[The Brazil Times nameplate] Partly Cloudy ~ 60°F  
High: 58°F ~ Low: 45°F
Wednesday, May 4, 2016

Officials discuss flood repairs

Friday, June 27, 2008

The Clay County Commissioners are getting their ducks in a row.

They conducted an emergency special session Friday morning to set up more repair work on area levees, bridges and culverts.

"The abnormal amount of rain received obviously caused a lot of damage," Doris Scully, Clay County District Conservationist for the United States Department of Agriculture's Natural Resources Conservation Service (NRCS), said. "Because of the results of the flood, the county is eligible to receive emergency watershed damage monies."

There has been substantial damage to two levees in Clay County. The first is located just south of the Country Junction near the intersection of State Roads 59 and 46, and is controlled by the Erie Canal Levee Association, Clay City, while the second is along the Eel River, between Clay City and Howesville, and is controlled by the Guirl Ditch Association.

To complete repairs, Clay County will act as a fiscal agent for the two associations because they are not government entities. The associations will have to provide 25 percent of the total cost of each project, while the county will have to front the other 75 percent. However, any monies the county provides in these two projects will be reimbursed due to the projects being labeled as emergency situations.

There are also two culverts along the Cory-Staunton Road that were washed out during the floods. They have since been replaced, but there are additional projects in the works to make the areas stronger to prevent them from being washed out again.

"We will be solidifying the areas with riprap, which is rock used to armor areas to prevent erosion and protect them from falling apart again," Scully said.

The commissioners also opened quotes to retrieve Bridge 248, which fell into the Erie Canal, between CR 1200 S and 1300 S.

Two quotes were received, and a third was requested but was not able to be provided in the timetable available. BLS Contractors, Bowling Green, had the lowest quote at $54,750, which was approved, while L & B Construction, Brazil, provided a quote of $60,500.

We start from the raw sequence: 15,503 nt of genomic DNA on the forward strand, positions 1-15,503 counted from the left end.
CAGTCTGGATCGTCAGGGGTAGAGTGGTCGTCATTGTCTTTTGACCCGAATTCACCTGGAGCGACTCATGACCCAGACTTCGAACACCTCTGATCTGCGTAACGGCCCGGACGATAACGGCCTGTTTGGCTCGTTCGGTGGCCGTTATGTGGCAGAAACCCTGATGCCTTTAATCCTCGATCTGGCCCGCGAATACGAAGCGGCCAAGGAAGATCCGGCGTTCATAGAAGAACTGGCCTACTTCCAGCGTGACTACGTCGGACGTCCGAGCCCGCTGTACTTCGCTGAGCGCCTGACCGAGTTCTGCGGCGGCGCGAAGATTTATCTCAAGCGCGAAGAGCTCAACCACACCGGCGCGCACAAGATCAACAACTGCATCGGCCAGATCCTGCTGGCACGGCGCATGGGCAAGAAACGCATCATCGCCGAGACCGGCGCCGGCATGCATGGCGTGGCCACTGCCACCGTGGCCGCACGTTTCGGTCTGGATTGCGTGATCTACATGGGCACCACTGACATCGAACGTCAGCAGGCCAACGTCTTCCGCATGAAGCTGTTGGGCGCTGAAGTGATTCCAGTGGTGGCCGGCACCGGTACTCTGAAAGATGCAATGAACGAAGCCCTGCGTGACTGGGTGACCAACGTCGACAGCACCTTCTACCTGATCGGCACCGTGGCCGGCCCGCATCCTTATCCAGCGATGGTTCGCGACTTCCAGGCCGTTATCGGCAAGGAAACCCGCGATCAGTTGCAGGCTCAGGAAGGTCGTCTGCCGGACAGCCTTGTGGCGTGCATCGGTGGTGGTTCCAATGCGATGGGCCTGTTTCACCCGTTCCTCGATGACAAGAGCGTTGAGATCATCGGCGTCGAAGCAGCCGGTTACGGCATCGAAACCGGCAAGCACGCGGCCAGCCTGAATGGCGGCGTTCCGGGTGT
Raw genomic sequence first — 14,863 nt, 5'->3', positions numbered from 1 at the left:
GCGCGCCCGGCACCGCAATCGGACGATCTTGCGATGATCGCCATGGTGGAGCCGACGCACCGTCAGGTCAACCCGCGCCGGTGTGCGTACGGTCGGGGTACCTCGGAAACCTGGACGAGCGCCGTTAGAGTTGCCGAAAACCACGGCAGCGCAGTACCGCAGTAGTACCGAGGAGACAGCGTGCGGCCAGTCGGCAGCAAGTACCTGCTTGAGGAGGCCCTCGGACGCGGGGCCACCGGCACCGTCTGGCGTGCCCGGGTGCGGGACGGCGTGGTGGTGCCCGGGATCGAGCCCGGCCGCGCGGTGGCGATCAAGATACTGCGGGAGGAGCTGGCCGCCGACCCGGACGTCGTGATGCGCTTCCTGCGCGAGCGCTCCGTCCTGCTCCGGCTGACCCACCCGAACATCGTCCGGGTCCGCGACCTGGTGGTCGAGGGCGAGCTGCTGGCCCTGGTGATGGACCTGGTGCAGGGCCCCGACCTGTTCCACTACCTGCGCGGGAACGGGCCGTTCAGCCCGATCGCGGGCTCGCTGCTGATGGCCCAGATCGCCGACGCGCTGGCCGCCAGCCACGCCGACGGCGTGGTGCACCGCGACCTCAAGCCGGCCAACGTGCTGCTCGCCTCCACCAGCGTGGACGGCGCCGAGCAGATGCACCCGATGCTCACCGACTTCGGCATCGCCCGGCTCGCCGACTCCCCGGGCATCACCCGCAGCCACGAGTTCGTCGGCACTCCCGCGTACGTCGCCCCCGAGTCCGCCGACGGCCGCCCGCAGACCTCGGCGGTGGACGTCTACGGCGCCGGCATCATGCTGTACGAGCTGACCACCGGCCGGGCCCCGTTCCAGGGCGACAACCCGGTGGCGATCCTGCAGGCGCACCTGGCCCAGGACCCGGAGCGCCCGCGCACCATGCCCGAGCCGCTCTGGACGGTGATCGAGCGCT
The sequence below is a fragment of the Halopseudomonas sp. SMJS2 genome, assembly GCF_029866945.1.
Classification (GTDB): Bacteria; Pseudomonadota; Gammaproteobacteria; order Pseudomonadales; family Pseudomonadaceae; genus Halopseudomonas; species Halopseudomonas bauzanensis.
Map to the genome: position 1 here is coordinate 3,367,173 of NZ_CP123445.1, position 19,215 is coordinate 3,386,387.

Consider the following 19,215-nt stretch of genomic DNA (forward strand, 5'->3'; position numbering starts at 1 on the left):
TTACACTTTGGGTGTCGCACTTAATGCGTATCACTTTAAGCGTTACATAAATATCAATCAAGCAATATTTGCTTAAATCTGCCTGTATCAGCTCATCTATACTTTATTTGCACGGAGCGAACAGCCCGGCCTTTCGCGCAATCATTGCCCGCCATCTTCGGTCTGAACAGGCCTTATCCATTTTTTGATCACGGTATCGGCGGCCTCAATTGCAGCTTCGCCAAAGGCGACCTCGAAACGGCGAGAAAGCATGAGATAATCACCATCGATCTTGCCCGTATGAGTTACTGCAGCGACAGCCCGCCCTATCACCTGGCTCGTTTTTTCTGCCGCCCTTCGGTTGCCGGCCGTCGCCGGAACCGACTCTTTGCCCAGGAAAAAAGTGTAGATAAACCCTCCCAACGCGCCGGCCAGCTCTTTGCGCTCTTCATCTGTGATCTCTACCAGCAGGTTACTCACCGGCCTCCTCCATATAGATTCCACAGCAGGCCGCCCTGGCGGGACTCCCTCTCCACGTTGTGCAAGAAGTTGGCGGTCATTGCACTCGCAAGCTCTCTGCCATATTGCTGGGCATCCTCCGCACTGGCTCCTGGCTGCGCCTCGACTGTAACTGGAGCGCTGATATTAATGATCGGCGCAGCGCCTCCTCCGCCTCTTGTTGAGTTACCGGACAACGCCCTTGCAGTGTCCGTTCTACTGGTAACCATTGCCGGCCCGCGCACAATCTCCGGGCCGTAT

For the work on the culverts and retrieval of the bridge, the county will have to pay the entire cost and will receive 75 percent back in reimbursements.

All of the work that was approved had a label of being an emergency situation.

However that label, plus the county's financial situation, has created a small hitch in the process.

The NRCS has a deadline that once a project is approved, work must begin within 10 days to maintain the potential for reimbursements.

"The money we have available for the work is in the Cumulative Bridge Fund and has to be appropriated accordingly," Clay County Auditor Mary Jo Alumbaugh said. "To do that, the County Council has to approve them."

To put the appropriation request on the council's agenda, the county must publish a notice of the item a minimum of 10 days in advance. So, the commissioners, Alumbaugh and County Council President Mike McCullough contacted the State Board of Accounts for guidance because, with the notice also having to be sent to the Clay City News, which is published once a week, they had to ensure they would be able to make the change to the agenda legally, according to Indiana law.

They did receive the approval of the State Board of Accounts to publish the agenda change notice for the July 7 council meeting. While all of the estimated engineering and construction costs have not yet been determined, an inflated estimation of the appropriation will be published because the amount can later be reduced, but not increased. The public notice appeared in today's edition of The Brazil Times.

"It gives us a bit of a safety net to work with so we don't have to delay anything further to go back and add more later," McCullough said.

The commissioners, to whom Scully was appreciative for their efforts, approved all of the work.

"The commissioners and the Clay County Sheriff's Department have been very cooperative and have helped us greatly," Scully said. "They provided maps and all the information we needed to quickly figure out the greatest places of need."



Respond to this story

Posting a comment requires free registration: